Pluralism: 9 Elements Required For Ethical Leadership

By Linda Fisher Thornton

Pluralism is required in our leadership thinking as a positive force that informs how we treat people and make decisions. It’s the expansive mindset that is the key to important ethical leadership responsibilities such as respect, inclusion, and cultural awareness.

“If you know whether a man is a decided monist or a decided pluralist, you perhaps know more about the rest of his opinions than if you give him any other name ending in IST. To believe in the one or in the many, that is the classification with the maximum number of consequences.” ― Will James

Merriam-Webster defines pluralism as “a state of society in which members of diverse ethnic, racial, religious, or social groups maintain and develop their traditional culture or special interest within the confines of a common civilization.”

Pluralism, by its nature, is many things:

  1. Inclusive
    • Including everyone without losing the uniqueness of traditions or people
  2. Listening
    • Listening with care and attention and honoring a diverse group of voices
  3. Accepting
    • Being comfortable with different backgrounds, styles, traditions, approaches and ways of thinking
  4. Collaborative
    • Seeing the importance of diversity of thought in creating powerful solutions together
  5. Unafraid
    • Talking about our shared challenges, and seeing those conversations as a step toward solutions
  6. United
    • Working with individuals to build trust and educate each other on cultural traditions
  7. Evolving
    • Changing our minds and behavior willingly because we will never know everything about everything and expectations change over time
  8. Whole
    • Including everyone of every background, regardless of their life story
  9. Learning
    • Staying open to learning because we will make mistakes as we work together and learn about each other at the same time

A leader who embraces pluralism will not be afraid to go into the spaces where diverse groups of people meet, get to know each other, and work together.

“I thought about the meaning of pluralism in a world where the forces that seek to divide us are strong. I came to one conclusion: We have to save each other. It’s the only way to save ourselves.” — Eboo Patel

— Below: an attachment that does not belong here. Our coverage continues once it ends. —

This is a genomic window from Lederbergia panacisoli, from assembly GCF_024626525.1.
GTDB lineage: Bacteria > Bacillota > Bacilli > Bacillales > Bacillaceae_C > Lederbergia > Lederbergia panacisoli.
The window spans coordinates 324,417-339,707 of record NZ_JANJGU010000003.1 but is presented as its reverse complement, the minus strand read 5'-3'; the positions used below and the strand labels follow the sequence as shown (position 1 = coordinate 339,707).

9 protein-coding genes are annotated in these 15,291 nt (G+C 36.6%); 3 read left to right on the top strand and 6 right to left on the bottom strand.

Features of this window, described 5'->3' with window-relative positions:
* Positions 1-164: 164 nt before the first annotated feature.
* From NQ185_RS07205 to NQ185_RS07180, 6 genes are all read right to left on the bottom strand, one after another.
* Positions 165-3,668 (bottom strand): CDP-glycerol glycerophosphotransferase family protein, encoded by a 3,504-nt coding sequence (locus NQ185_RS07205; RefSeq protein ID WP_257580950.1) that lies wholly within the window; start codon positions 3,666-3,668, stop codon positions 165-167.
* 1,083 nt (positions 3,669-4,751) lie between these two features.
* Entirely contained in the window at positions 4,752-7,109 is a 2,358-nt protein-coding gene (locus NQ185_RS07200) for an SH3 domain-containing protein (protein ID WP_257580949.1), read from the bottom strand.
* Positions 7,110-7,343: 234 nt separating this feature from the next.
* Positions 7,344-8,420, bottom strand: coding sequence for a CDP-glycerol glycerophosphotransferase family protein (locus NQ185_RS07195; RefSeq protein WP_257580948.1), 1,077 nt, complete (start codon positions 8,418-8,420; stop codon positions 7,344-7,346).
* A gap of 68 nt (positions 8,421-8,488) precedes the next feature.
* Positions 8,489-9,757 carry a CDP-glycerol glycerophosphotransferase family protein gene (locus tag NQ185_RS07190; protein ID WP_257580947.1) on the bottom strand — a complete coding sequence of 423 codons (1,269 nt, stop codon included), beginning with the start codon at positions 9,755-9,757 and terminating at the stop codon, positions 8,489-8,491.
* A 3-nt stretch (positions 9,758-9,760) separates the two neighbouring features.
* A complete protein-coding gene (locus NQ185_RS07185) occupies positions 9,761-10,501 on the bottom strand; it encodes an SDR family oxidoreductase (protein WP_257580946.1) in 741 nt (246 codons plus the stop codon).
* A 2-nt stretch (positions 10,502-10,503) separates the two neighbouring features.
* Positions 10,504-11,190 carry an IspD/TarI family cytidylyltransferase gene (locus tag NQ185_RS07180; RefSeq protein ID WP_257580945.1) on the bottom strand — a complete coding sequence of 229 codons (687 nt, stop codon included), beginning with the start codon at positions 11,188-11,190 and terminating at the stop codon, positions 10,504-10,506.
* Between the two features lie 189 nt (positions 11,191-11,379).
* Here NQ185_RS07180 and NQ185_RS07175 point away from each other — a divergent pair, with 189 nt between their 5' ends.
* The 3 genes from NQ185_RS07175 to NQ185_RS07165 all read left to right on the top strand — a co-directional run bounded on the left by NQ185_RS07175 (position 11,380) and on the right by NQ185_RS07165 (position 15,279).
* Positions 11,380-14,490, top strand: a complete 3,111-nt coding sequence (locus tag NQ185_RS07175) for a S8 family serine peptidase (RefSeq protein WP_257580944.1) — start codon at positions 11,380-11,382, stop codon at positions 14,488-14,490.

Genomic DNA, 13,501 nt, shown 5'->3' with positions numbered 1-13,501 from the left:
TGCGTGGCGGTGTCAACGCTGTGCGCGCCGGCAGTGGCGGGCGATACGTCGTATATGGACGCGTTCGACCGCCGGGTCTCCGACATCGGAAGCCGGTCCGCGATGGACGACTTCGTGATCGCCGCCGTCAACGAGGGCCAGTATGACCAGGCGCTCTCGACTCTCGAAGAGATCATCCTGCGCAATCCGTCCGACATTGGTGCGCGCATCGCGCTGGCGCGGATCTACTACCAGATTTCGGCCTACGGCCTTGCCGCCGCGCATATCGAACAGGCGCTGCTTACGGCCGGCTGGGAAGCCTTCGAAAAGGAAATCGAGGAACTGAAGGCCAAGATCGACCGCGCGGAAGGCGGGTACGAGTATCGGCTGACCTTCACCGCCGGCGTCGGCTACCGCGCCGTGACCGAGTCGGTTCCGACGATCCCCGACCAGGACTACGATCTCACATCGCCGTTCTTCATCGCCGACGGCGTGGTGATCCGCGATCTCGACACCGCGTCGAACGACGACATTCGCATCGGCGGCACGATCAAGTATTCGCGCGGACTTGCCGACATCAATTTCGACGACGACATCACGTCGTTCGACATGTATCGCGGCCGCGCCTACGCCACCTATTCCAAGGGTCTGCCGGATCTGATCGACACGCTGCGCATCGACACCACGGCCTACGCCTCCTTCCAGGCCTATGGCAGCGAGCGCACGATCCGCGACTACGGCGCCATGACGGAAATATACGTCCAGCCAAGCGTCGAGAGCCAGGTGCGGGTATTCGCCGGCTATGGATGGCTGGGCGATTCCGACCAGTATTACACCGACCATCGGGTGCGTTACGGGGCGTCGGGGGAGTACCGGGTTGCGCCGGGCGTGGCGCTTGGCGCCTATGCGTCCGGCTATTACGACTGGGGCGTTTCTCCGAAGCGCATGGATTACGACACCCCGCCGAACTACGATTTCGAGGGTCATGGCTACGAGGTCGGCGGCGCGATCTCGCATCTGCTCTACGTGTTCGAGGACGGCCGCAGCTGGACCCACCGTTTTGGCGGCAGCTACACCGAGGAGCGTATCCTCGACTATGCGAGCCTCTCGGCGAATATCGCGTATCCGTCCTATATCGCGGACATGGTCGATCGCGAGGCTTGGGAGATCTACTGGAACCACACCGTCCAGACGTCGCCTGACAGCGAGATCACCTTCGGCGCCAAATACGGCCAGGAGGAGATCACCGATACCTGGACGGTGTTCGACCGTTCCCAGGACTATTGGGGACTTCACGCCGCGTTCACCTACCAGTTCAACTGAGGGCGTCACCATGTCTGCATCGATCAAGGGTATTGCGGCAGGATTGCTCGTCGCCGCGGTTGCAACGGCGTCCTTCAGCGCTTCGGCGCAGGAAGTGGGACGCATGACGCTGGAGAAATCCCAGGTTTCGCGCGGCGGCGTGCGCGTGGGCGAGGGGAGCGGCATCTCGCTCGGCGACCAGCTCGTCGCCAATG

Ethical leaders know that we are stronger and better together, and they do everything possible to leverage that strength to solve our shared problems.

Click the cover to read a free preview!

LeadinginContext.com  

©2020 Leading in Context LLC

 

Ethical Leadership: Beyond Insight to Action

By Linda Fisher Thornton

Have you had an insight while attending a conference? While listening to a speaker, you hear a new idea that strikes you as important, and you jot it down to follow up. But do you ever follow up?

As a follow up to speaking at the recent CUPA-HR Virtual Conference, I wrote a post for the CUPA-HR Blog about ethical leadership and moving from insight to action.

Author Richard Bach says that “any powerful idea is absolutely fascinating and absolutely useless until we choose to use it.” In other words, ethical leaders don’t just talk about insights, they act on them.

Linda Fisher Thornton, Three Ways to Put Ethical Leadership Into Action at Your Organization, cupahr.org

When we get a spark of inspiration and suddenly see something more clearly, the most important thing we can do is put that insight into action in our organizations.

The insights that take our thinking to a higher level will fall flat if we don’t use them to change people’s experience of our leadership.

Read the Full Article at cupahr.org

Click the cover to read a free preview!

LeadinginContext.com  

©2020 Leading in Context LLC

 

%d bloggers like this: